Lawrence v. Texas
539 U.S. 558, 123 S.Ct. 2472, 156 L.Ed.2d 508 (2003)
Lawrence and Garner were a
homosexual couple. Acting on a tip from a neighbor, the police entered
Lawrence's home and found the couple together. They were arrested and
charged with sodomy.
Under Texas law at the time,
homosexual sex was illegal, even if consensual.
Tex. Penal Code Ann.
§21.06(a): "A person commits
an offense if he engages in deviate sexual intercourse with a member of
the same sex."
Lawrence and Garner asked that
the case be dismissed on the grounds that the law was unconstitutional
because it only affected homosexual couples. That violated the Equal
Protection Clause and the Due
Process Clause of the 14th
Amendment. In addition, it violated their right to privacy.
The Trial Court found Lawrence
and Garner guilty. They appealed.
The Appellate Court reversed.
The prosecutor appealed.
The Appellate Court en banc
reversed and upheld the conviction. Lawrence and Garner appealed.
The Texas Supreme Court upheld
the conviction. Lawrence and Garner appealed.
The US Supreme Court reversed
and found the Texas law to be unconstitutional.
The US Supreme Court found
that the law violated due process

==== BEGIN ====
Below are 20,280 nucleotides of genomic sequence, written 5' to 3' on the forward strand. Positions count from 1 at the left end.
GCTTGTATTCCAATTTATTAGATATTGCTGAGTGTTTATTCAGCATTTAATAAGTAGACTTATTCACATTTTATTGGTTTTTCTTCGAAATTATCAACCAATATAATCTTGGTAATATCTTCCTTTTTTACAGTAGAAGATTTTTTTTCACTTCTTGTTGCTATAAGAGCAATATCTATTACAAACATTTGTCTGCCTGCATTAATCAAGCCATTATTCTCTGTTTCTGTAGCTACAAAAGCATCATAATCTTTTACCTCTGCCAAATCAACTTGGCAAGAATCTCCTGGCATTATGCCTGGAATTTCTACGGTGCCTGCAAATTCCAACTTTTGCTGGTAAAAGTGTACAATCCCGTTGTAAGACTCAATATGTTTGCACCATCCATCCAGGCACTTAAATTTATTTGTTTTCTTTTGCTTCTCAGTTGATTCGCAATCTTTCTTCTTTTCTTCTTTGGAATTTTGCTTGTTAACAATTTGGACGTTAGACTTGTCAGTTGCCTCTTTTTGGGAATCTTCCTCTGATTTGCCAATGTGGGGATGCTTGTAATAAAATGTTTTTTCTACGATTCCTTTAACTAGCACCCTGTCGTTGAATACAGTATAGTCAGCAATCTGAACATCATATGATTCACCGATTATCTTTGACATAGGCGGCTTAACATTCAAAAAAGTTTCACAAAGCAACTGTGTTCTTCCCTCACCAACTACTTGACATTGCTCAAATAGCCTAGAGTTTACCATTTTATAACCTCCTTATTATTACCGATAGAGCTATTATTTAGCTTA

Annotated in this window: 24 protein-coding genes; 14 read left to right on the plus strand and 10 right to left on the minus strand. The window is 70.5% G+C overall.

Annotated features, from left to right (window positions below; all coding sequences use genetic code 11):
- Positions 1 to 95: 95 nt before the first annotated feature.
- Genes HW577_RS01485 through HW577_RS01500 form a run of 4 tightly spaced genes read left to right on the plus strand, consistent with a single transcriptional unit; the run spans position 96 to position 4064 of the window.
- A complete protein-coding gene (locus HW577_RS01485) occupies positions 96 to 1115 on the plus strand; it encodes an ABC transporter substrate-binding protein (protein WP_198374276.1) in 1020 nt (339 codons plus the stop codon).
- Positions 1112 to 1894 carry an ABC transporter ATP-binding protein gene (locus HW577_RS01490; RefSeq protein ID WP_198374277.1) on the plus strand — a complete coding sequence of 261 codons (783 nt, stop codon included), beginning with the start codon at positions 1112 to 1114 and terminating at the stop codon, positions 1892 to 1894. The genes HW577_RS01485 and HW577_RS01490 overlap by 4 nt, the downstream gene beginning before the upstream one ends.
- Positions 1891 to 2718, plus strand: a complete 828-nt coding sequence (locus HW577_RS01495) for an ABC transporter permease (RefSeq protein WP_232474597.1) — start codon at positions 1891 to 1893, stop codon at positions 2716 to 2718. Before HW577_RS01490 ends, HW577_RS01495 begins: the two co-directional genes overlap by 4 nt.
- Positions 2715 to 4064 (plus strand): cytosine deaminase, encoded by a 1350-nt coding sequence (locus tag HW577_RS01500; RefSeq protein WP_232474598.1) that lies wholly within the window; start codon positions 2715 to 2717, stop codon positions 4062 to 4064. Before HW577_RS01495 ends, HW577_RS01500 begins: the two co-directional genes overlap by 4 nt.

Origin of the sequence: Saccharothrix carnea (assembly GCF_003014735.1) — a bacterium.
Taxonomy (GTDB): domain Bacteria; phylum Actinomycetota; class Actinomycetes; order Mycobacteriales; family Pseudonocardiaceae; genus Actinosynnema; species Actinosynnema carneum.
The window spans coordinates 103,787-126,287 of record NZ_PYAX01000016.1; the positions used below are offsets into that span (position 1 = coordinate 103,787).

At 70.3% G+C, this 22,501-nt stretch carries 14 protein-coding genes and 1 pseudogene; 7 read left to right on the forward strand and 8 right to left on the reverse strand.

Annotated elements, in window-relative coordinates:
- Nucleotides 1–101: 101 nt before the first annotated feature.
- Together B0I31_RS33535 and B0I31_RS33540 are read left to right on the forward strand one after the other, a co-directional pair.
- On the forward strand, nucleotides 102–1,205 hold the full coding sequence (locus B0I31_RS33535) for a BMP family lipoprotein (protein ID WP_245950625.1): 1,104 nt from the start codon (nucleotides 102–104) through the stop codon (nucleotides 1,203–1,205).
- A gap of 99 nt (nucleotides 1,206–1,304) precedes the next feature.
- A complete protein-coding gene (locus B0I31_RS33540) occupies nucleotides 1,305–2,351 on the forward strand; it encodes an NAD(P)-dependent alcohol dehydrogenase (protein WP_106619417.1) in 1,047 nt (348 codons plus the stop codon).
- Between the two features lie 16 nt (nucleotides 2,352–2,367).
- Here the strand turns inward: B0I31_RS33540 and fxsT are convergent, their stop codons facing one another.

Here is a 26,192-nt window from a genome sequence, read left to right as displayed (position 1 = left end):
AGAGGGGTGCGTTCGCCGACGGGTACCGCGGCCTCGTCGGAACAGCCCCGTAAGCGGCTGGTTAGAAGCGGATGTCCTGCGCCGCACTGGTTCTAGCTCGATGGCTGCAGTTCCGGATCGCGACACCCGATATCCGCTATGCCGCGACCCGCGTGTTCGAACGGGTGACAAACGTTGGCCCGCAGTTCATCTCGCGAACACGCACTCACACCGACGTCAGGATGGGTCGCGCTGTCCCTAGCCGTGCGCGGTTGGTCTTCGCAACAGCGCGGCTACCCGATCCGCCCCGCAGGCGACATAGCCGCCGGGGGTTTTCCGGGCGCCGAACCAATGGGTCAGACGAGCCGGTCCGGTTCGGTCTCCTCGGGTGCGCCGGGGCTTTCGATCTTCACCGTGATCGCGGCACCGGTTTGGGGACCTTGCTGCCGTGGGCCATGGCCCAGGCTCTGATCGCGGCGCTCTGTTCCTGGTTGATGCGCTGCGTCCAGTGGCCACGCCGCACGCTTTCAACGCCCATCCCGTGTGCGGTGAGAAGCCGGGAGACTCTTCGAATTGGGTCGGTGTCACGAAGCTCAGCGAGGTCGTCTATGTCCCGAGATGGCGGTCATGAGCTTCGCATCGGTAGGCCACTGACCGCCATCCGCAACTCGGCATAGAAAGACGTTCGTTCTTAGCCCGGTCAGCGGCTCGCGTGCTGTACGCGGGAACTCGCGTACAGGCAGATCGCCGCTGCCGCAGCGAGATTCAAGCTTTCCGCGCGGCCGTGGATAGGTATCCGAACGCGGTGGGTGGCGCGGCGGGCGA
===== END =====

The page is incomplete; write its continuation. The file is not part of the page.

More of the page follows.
The Court overruled the
similar case of Bowers v. Hardwick
(478 U.S 186 (1986)), which allowed a similar Statute in Georgia, quoting
the dissent in Bowers:
"The fact that the
governing majority in a State has traditionally viewed a particular
practice as immoral is not sufficient reason for upholding a law
prohibiting the practice...Second, individual decisions by married
persons, concerning the intimacies of their physical relationship, even
when not intended to produce offspring, are a form of 'liberty'
protected by the Due Process Clause
of the 14th Amendment. Moreover, this
protection extends to intimate choices by unmarried as well as married
In a concurrence, it was
argued that the Texas Statute was unconstitutional, but on equal
protection grounds since it only banned
same sex conduct. Laws that ban sodomy between same sex and opposite
couples (like the one in Georgia) should remain constitutional.
"The State cannot single
out one identifiable class of citizens for punishment that does not apply
to everyone else, with moral disapproval as the only asserted State
interest for the law."
In a dissent, it was argued
that the 14th Amendment
only applies to fundamental rights (See Duncan v.
Louisiana (391 U.S. 145 (1968)). If
the Court was not prepared to find that homosexual sodomy is a fundamental
right, they cannot use the Due Process Clause to force States to accept it, nor can they
In addition, the dissent
argued that morality is a legitimate State interest. If the homosexuals
wanted to change people's perception of morality, the proper way to do
that was through legislation, not through the courts.
The dissent suggested that
if homosexual sodomy was allowed, all of the laws affecting sexual mores
(e.g. polygamy) would also be in jeopardy.
However, the Court had
(implicitly) found a fundamental right to intimacy, but that does not extend to a fundamental
right to sexual deviancy.